Do Muscle Minded Bears sacrifice taste for health?

Not at all. We understand that if you're not enjoying your food, then this almost entirely defeats the purpose of eating.

If you enjoy traditional sweet gummy bears with a slight sour kick, then you wont be disappointed with our gummies at all. A healthy candy that tastes great may sound too good to be true for some, but sometimes you really can have your candy and eat it too.


In short, Gelatin is derived from animal tissue. It is made almost entirely of protein, and it provides tons of health benefits which include but are not limited to: a high satiety index, joint support, and gut health benefits!

Gelatin is also very viscous and thus absorbs a ton of water, so much that even just small amounts of Gelatin can swell up significantly when water is added. Couple it with low calorie sweeteners and flavors, and you can create foods that are great tasting, low-calorie-dense, filling, and healthy!

Gummies have always (until now) used gelatin in only very small amounts - just enough to give them their chewy, “gel” structure. After that, the remaining bulk of the gummy would be comprised of sugars, corn syrups, and even high amounts of supplemental fibers in some cases. This results in a gummy that’s high in sugar, high in calories, low in protein, potentially upsetting digestion, and thus as far away from healthy as it gets. Muscle Minded Bears are essentially a reverse formulated gummy: tons of gelatin and almost 0 sugars. 


Gelatin is an incomplete protein, missing only 1 amino acid – tryptophan. Yet this is not an issue, because you are unlikely to eat gelatin as your only source of protein. If you consume muscle-meats and/or dairy protein, you’ll be getting plenty of tryptophan.

Gelatin provides an ample amount of proline and glycine – the connective tissue amino acids - which were relatively abundant in our ancestral diet, but relatively scarce in modern diets due to a lack of gelatin-rich foods on the market.

In fact, 35% of the amino acids in gelatin are glycine, making gelatin the richest natural source of glycine. Research has shown that, although your body can make glycine, you won’t usually make enough to guarantee a healthy metabolism. This means it’s important to consume enough in your diet.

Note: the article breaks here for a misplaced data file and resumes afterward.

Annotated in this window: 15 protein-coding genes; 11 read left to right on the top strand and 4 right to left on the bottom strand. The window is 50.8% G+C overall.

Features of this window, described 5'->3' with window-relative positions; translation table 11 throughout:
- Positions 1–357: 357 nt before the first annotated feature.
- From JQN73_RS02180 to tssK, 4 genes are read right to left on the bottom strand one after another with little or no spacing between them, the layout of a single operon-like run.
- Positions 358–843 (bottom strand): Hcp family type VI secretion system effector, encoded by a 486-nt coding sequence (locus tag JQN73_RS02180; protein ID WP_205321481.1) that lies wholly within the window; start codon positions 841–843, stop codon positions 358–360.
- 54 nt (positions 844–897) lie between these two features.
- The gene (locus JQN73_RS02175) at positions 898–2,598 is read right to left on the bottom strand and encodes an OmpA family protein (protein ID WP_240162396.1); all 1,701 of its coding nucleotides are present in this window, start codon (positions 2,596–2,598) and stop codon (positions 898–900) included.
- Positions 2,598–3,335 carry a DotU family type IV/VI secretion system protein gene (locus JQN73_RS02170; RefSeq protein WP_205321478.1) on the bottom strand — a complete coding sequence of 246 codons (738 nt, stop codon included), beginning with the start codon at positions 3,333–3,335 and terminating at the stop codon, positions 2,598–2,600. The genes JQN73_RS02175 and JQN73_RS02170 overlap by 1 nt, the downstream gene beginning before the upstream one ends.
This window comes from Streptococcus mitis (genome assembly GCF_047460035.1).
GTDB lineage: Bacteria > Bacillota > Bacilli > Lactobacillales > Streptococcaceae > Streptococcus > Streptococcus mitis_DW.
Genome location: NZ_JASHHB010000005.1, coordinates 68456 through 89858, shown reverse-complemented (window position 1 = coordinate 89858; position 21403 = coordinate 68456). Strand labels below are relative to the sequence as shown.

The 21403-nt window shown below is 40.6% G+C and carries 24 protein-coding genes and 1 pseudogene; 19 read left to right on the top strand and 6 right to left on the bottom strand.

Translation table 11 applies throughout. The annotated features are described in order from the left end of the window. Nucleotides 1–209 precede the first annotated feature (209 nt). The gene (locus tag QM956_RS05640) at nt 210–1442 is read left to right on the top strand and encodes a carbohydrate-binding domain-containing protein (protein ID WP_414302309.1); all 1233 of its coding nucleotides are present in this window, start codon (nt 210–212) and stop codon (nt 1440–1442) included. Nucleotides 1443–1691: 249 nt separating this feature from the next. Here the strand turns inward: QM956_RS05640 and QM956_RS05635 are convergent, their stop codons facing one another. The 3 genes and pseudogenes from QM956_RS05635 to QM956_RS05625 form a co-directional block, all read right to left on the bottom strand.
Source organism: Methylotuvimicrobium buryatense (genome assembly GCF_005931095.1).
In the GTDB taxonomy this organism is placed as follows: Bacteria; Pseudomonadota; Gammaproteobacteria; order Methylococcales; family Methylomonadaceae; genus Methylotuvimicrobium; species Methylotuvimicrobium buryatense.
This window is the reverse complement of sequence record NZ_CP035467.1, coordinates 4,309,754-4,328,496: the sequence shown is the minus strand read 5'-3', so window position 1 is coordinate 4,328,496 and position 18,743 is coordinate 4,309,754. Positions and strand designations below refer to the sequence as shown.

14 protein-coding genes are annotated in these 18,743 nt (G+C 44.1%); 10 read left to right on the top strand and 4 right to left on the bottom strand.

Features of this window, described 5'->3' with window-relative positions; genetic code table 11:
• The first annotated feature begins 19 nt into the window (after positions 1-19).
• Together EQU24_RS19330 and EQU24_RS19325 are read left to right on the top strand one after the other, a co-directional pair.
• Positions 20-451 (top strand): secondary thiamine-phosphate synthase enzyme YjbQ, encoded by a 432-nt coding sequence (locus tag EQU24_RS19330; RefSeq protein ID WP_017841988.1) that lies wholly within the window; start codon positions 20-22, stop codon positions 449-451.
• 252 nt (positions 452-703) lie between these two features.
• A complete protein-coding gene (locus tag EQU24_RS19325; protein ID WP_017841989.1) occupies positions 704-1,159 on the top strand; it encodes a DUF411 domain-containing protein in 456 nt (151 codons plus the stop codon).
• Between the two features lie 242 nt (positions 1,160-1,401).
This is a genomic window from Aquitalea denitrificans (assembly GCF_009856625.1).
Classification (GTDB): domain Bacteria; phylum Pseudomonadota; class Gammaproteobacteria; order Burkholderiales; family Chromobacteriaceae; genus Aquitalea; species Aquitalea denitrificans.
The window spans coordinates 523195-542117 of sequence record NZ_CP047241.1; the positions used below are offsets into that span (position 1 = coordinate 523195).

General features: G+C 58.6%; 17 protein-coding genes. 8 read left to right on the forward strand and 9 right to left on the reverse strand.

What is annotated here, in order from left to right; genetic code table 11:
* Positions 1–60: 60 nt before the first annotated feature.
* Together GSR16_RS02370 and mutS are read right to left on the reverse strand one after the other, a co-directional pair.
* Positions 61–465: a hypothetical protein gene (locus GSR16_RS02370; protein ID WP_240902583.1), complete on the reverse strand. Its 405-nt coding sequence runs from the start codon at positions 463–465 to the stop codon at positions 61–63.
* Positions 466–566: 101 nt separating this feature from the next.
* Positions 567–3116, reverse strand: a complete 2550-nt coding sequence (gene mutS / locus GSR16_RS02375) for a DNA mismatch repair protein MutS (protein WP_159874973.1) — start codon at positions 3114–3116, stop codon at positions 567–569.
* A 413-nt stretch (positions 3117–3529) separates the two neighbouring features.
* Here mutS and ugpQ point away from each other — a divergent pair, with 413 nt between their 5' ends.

100% grass-fed bovine (cattle).


Erythritol is a sugar alcohol that occurs naturally in fruit and certain fermented foods. It’s nearly identical to sugar in terms of taste and texture - but without any of the calories! Erythritol is also very well-tolerated by the GI tract and isn’t prone to causing any unpleasant side effects. In fact, it can be consumed up to 1g/kg body weight per day without any issues.


Take the total carb count (22 grams) and subtract the amount of allulose and erythritol which will give you the net carb count. Each pack contains 14 grams of allulose and 4 grams of erythritol, 3 grams of vegetable glycerin and 1 gram of natural sugar in the flavoring. Thus, 22g carbs - 18g (erythritol and allulose) = 4g net carbs.


Allulose is an exceedingly low calorie sugar (0.2 kcal/gram) which occurs naturally in fruits such as jackfruit, figs, and raisins.


Yes and yes! The macros are 18g protein, 4g net carbs, and 1g fat per pack.


You know how sometimes when you open a bag of food and half of it is just air? Yeah, we hate that too. Our packs - which are 56 grams/2 ounces - are filled to the brim with about 18 sizable gummy bears per pack! 


Sucralose gives the same clean, sweet taste you'd expect from regular sugar. However, it contains 0 calories.

"Aren't artificial sweeteners bad for you though?"

From the Henselmans PT Course:

"The answer is very short. No, they're not. For the most commonly available and useful artificial sweeteners, aspartame and sucralose [2], in particular, there is an overwhelming amount of evidence establishing their safety for humans in non-extreme quantities [2]. All research of potential side-effects is invariably in animals consuming more of the sweetener than anyone ever would and then factoring in a 100-1000x safety factors in humans in relation to bodyweight, or it’s shoddy, later falsified epidemiological research.

All currently legally approved artificial sweeteners are perfectly safe when consumed below the maximum recommended intakes, which means most people needn’t worry about them."